Leave the Red and White Running Shoes Behind
on Your European Vacation
& Other Tips to Make the Visit Outstanding by Not Standing Out
The United States remains the world’s No. 1 international travel destination with 56 million visitors a year, but Spain, Germany, France and Italy rank No. 2, 3, 4 and 5, according to the 2012-13 ITB World Travel Trends Report.
Americans are helping drive those numbers. In a December USA Today/Gallup Poll, nearly a third said that if money were no object, they’d be off to Europe this year.
“There is so much to see and experience in Europe! If you’ve never been, or you’ve only visited once or twice, you really should put it on your wish list,” says Ruth Yunker, an intrepid traveler and author of “Paris, I’ve Grown Accustomed to Your Ways,” (www.ruthyunker.com), a humorous recounting of her extended stays in Paris as part-time resident, part-time tourist.
“When I travel to a foreign country I automatically strive to be the best American I can be, an American who is willing to learn to do things the locals’ way. This will always make for a more rewarding experience. You’ll find the people are friendlier. The vibe is positive. You are trying to live the culture instead of simply viewing it as a spectator.”
Standing out in a European country – or any country you’re visiting – could make for unnecessarily uncomfortable situations. It can get in the way of enjoying a city the way the natives do. It can mark you as easy prey for pickpockets (hold your purses tight)and cabbies with whose rates might go up (use the metro!).
“Learn what you can about a country’s habits, pet peeves, ingrained ways of being, before you go. Travel books can be helpful, but the following are a few tips not often mentioned,” Ruth Yunker says.
• Fanny packs are disgusting little monsters which look ridiculous. Leave them at home, unless you want to scream ‘oblivious tourist’! If you’re going that route because you think it’s safer than carrying a purse or wallet, then there are other ways to go. I always carry a large shoulder purse because it fits everything I’ll need during the day, including whatever valuables I want to keep close. I carry it clutched tightly to my body. I observe the local women, and carry my purse like they carry theirs.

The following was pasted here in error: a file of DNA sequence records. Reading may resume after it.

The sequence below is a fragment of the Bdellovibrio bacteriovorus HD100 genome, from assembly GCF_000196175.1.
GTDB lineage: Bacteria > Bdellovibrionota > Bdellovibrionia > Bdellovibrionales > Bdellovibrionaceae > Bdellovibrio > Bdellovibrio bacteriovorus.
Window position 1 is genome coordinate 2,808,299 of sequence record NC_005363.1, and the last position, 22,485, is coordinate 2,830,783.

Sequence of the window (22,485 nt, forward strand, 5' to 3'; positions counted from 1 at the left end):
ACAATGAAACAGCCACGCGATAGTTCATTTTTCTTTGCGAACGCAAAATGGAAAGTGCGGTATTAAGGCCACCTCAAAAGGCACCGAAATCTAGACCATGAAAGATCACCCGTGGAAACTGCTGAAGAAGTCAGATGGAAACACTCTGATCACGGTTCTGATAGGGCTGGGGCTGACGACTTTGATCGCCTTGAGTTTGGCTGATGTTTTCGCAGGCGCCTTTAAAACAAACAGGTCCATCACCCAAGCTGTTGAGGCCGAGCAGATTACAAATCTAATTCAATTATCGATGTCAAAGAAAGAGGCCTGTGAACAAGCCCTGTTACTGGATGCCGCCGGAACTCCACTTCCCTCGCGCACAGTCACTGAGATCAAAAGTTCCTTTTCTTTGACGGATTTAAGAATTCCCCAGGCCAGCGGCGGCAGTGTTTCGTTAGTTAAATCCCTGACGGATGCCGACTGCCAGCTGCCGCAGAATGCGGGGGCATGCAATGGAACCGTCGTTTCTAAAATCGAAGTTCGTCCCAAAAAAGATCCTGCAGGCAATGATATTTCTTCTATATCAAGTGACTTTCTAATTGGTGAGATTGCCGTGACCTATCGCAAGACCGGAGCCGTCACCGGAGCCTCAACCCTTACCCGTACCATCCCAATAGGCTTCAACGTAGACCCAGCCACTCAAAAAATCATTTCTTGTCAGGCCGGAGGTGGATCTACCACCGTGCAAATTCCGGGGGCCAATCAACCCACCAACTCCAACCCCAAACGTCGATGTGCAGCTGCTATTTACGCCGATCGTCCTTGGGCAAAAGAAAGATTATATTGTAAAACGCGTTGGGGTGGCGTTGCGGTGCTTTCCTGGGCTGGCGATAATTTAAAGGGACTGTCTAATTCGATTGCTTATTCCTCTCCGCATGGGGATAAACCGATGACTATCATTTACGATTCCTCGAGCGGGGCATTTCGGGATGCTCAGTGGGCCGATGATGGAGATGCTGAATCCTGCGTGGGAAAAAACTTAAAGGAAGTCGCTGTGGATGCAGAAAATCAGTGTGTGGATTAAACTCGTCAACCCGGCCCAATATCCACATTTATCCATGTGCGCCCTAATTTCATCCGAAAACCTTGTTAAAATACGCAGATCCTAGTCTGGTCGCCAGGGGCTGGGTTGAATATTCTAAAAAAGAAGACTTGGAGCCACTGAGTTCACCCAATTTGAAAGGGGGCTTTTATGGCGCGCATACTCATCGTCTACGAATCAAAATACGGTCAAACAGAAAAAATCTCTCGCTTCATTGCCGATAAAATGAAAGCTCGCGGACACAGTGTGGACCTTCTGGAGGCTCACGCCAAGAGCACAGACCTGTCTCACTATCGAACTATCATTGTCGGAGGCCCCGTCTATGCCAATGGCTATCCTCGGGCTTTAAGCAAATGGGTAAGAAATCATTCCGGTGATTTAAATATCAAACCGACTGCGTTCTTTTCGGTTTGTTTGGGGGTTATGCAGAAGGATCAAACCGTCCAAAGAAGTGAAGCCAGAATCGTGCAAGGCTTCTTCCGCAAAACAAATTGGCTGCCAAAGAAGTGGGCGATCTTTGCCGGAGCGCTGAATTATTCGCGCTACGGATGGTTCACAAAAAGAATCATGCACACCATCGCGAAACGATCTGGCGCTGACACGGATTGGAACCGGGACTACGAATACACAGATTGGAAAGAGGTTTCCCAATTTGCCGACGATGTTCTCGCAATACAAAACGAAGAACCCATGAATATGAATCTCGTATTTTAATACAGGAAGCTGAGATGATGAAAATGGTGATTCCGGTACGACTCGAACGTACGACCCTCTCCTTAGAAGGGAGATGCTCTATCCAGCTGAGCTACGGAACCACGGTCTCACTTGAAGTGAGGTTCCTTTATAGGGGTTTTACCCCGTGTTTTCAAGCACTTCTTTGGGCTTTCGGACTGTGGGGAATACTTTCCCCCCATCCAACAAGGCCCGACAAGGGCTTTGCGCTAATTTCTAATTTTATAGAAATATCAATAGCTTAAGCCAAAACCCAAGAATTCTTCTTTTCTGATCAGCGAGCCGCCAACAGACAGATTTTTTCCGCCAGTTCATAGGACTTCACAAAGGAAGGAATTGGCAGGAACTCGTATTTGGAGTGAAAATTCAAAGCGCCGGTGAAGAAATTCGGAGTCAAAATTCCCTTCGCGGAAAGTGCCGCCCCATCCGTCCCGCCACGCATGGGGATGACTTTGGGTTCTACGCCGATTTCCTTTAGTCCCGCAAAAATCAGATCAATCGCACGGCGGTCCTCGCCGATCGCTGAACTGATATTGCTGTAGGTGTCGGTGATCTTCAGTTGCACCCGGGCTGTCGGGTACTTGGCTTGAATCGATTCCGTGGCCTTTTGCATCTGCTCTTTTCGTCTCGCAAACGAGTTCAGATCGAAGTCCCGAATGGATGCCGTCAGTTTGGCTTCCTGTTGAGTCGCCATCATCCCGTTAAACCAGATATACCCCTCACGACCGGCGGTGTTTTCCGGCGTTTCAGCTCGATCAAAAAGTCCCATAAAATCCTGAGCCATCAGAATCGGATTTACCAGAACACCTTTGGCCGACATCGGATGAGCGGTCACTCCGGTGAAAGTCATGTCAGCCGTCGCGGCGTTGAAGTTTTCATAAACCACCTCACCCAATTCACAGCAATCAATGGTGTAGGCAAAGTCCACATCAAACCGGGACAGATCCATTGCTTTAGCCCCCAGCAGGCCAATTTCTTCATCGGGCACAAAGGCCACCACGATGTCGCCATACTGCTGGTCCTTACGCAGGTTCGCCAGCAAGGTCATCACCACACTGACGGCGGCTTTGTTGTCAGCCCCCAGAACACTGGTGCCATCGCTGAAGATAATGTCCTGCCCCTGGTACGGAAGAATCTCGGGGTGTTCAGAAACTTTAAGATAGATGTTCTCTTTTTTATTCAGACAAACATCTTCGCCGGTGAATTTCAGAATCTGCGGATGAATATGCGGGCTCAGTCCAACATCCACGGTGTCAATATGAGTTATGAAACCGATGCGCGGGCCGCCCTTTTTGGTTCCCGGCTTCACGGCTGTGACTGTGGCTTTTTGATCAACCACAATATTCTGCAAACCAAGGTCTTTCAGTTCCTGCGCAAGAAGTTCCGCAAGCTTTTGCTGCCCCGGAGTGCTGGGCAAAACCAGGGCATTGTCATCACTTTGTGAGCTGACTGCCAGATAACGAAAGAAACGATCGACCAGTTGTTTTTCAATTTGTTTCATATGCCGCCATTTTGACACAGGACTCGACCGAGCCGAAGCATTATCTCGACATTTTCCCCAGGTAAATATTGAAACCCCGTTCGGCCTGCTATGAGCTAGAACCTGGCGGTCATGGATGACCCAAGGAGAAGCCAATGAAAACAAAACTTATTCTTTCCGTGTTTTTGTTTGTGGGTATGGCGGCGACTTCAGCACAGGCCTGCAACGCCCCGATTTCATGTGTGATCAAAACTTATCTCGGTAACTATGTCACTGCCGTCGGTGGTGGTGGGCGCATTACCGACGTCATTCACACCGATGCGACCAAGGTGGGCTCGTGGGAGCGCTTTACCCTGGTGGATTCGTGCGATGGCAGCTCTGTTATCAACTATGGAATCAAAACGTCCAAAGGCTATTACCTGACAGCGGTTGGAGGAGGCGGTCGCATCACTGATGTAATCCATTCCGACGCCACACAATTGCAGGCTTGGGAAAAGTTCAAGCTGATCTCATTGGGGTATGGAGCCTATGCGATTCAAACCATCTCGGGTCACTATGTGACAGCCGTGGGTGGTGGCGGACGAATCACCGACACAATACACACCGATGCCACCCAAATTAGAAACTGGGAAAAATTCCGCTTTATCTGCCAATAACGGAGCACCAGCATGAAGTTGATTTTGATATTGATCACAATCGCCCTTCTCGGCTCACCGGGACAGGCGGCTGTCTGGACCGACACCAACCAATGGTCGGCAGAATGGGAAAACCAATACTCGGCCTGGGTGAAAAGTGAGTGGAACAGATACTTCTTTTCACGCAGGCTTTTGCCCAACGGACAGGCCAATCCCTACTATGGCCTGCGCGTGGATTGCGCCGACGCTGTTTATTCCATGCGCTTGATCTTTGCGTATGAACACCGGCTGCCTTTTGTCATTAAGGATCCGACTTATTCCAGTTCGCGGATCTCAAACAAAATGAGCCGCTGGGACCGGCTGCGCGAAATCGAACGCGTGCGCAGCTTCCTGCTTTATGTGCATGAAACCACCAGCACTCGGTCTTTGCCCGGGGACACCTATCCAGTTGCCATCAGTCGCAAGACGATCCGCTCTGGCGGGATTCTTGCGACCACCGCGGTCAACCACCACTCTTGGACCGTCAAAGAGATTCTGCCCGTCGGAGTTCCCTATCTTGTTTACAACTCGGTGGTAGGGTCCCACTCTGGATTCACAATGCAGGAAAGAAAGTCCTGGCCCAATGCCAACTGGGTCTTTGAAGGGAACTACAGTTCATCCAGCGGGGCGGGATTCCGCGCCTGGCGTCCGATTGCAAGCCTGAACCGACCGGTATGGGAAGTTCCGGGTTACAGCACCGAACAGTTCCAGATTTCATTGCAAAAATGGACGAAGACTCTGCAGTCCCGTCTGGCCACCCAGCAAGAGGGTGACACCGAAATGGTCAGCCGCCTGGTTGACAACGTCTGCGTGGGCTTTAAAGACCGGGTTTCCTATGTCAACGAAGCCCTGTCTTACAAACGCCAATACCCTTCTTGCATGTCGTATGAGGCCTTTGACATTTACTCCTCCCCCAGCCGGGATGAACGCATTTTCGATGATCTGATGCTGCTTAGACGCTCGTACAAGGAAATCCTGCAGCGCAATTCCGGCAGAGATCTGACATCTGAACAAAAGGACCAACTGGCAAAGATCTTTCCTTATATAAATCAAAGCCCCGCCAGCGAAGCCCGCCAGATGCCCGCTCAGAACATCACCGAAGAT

• Leave the garish running shoes behind, as well. Bright athletic shoes say “Tourist!” –like nothing else. Europeans simply do not wear these shoes going about their daily business. If you must wear sneakers, wear dark ones that will attempt to masquerade as regular closed-toed shoes. In fact you will be given an A for effort. Try to find comfortable walking shoes with a little bit of style and your feet will announce you as the polite, indeed savvy, visitor. It’s good to be considered a savvy visitor, n’est pas?!
• Keep your voice down in restaurants and other public places. As a group, especially in a group, Americans tend to be louder than they think they are.And particularly in Paris, people keep their voices down. Consider how annoying it is when you’re seated next to a raucous group in a restaurant here in the United States. Youcan get a sense of how annoying loud voices are to people accustomed to quieter tones.
Other things to consider:
“Look up the customs on tipping in the country you’re visiting. For instance, tips are not expected in Parisian restaurants. In fact tipping a waiter there simply brands the unaware tourist as a stupid one. Not for me to be considered the oblivious tourist!” says Ruth Yunker.
“Try to learn what you can about manners where you’ll be visiting,” she says. “When I was in Paris, I learned making direct eye contact out on the sidewalk with a stranger was a flagrant disregard of manners – even on that day I most needed a hug!”
About Ruth Yunker
Ruth Yunker is an author, humorist, columnist, blogger and enthusiastic traveler. Her peripatetic childhood led to a life always on the move; she has lived all over the United States, from Boston to Los Angeles, Brussels, Belgium and, for a short time, Paris. Her first book, “Me, Myself & Paris,” recounts her first experiences as a single woman living alone in Paris for three six-week stints. Her newest book, “Paris, I’ve Grown Accustomed to Your Ways,” continues the saga from a more City of Light-experienced perspective.